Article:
In Minnesota, the first low was on February 23rd which is similar to Michigan. But, unlike Michigan, cases remained flat until March 8th when things started to rise again. For the three weeks we have, the week over week changes have been 10.8%, 24.1% and 22.8%. Did the last week break the trend? For Minnesota, the increase from the low to yesterday is 79%. Twenty three days after the low in Michigan, the increase was 95%. So maybe Minnesota is tracking a little behind Michigan and we won’t see things take off.

Vermont has always been an oddball in terms of the pattern. But they’ve almost reached the peak they had on January 18th and cases have really only been rising there for about a week. In terms of cases per million people, Vermont is the second lowest behind Hawaii. Could be both states will see a bigger rise just because they’ve not had the same amount of cases as other states.

You have to squint to see this since the curve looks so small compared to the rest of the data and is equal to where they were in August. There were some ups and downs in February but the last minimum was on March 10th with cases climbing since then. Over that period, the week over week changes have been 10%, 13.2% and 28.1% so a bit of a jump in the last week. Using my Michigan yardstick, from the minimum, the increase in North Dakota has been 66.7%. For the same time period in Michigan, the increase was 75%. So, even though this looks small, it is kind of tracking where Michigan was before things kind of exploded there. The only thing is North Dakota ranks #1 in terms of cases per million people so I just wonder how far it can really run there.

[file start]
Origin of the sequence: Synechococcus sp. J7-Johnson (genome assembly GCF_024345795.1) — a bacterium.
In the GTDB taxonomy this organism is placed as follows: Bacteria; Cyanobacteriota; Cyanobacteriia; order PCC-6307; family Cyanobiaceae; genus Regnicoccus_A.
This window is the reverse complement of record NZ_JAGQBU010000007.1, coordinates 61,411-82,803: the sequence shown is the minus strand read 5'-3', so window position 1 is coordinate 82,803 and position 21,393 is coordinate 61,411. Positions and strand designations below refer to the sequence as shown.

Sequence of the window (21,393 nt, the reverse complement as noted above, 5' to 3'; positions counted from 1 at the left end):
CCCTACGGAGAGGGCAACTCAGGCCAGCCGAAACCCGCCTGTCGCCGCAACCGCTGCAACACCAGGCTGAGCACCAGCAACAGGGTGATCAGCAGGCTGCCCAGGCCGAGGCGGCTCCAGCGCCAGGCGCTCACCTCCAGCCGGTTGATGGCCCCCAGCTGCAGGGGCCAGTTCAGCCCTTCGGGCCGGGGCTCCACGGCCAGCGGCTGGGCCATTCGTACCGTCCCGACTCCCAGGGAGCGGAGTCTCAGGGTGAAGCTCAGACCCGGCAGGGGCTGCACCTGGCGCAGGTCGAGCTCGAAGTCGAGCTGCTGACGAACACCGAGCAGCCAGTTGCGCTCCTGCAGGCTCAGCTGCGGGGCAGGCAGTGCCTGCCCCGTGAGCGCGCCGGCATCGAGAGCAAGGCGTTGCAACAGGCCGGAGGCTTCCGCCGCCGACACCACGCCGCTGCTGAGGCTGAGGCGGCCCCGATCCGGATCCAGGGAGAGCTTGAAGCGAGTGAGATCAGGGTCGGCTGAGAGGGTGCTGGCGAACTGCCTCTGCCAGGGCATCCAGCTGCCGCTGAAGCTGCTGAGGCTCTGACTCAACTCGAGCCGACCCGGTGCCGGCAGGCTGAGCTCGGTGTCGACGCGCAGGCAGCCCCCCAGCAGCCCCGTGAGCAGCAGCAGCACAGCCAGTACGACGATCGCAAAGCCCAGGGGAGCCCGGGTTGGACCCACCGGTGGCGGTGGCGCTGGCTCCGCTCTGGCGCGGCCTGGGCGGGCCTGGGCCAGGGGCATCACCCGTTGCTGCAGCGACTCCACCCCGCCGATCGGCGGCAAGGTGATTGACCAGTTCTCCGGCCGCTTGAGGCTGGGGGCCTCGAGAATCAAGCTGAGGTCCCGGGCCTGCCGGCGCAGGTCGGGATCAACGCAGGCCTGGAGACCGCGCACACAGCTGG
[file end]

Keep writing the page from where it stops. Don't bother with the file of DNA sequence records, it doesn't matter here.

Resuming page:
Maryland hit a low on March 5th which means cases have been rising there for over three weeks but the points are still close together. Since March 5th, my two week sum has increased 46.7%. In Michigan, in the first 26 days since the low, the increase was 131.5%. So Maryland is not seeing the same type of rise that Michigan did. This looks more like the summer where there was a small increase before things started dropping again.

You can already see the increase in Maine looks nothing like Michigan. To be honest, I don’t know of other times where we’ve seen a linear increase. The low for Maine was on February 26th and the sum has gone up 43% since then. For the same period in time from the low, the increase in Michigan was 255% (cases more than doubled). Don’t know what to make of this increase but it isn’t like Michigan.